Saturday 17 March 2018

€250m ESM listing first for Greencoat Renewables

John Mulligan

John Mulligan

Ireland's first stock-market-listed renewable energy firm, Greencoat Renewables, will raise €145m from investors when it makes its debut -with an additional investment of up to €105m from AIB and the State's Ireland Strategic Investment Fund (ISIF) set to give it a €250m market capitalisation.

Greencoat will float on London's Alternative Investment Market (AIM) and Dublin's Enterprise Securities Market (ESM) in the middle of July.

The firm's manager is London-headquartered Greencoat Capital, which is also the investment adviser to a €200m ESB greentech fund. Bertrand Gautier and Paul O'Donnell will lead the Greencoat Capital team that manages the Greencoat Renewables assets.

AIB and ISIF provided a €105m seed investment in March to bankroll the acquisition by Greencoat Renewables of the 100MW Knockacummer windfarm in Co Cork, and the 37MW Killhills wind farm in Co Tipperary. The bulk of the investment by AIB and ISIF is being rolled over into equity as part of the flotation. Those assets were bought from Canada's Brookfield Renewable Partners, which acquired them as a portfolio of Bord Gáis Energy assets that were sold by the Government to meet Troika targets.

AIB has committed to between 10m and 25m shares in Greencoat Renewables, while ISIF has committed to between 76m and 80m. The shares are being sold at €1 each.

The Greencoat Renewables non-executive board will include former PwC senior partner Ronan Murphy; the chair of solicitors group Mason Hayes & Curran, Emer Gilvarry, who was also managing partner and is a former Aer Lingus director; and Kevin McNamara, a former ESB International executive who was most recently the chief financial officer of Amarenco, the renewable energy firm. Greencoat Renewables will initially target acquisitions in Ireland, but within two years expects to be looking abroad, citing Germany, Finland, Belgium, the Netherlands and France as providing expansion opportunities.

Speaking to the Irish Independent, Mr O'Donnell said that it's likely to be two years before the company targets investments outside Ireland, while both he and Mr Gautier declined to say when the firm might look at an additional equity raise or what type of debt facilities it hopes to finalise.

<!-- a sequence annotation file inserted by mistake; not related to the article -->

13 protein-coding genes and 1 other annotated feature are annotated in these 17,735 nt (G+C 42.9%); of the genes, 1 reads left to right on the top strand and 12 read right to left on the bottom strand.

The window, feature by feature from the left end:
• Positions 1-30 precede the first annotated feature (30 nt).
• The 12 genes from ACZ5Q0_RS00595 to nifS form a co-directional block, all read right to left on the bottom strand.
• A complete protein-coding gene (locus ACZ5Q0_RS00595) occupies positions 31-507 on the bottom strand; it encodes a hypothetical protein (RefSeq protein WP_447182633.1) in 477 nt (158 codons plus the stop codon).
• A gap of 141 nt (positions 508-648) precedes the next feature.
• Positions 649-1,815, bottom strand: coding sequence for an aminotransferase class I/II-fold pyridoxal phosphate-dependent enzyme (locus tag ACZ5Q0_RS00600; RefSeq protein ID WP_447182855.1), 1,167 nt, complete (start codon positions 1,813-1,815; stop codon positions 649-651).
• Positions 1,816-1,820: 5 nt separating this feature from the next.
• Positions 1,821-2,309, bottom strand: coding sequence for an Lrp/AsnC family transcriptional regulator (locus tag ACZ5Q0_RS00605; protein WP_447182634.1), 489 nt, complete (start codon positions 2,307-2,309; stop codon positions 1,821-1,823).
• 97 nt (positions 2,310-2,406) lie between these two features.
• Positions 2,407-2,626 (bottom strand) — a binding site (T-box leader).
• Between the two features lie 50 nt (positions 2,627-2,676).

The company is targeting an investment rate of return of between 7pc and 8pc.

Read more: Recycling of State energy assets looks a bit odd

"We see a number of opportunities in the Irish market," said Mr O'Donnell. "We think there's a really interesting opportunity to consolidate on the big and the small assets, but we don't put a timeline on our next acquisition.

"Investors invest to get a return on their equity," he added. "We need to be fully invested to be able to give them that return. We never hold cash."

An ISIF spokesman said it aimed "to benefit the Irish economy both by investing and by being a catalyst for attracting co-investment from private sector investors".

"ISIF, through this investment, is seeking to facilitate attracting investors who heretofore have not been invested in Irish renewables," he added.

"ISIF is of the view that this will enable the recycling of capital from current owners of Irish energy wind assets back into their core businesses and development pipelines - increasing the velocity of capital recycling within the sector and thereby enabling the development of further renewable energy generation."

Meanwhile, Scottish Equity Partners says it has provided finance for the €8.7 million, 4.6MW Curraghderrig wind farm in Co Kerry developed by Rengen Power.

Irish Independent

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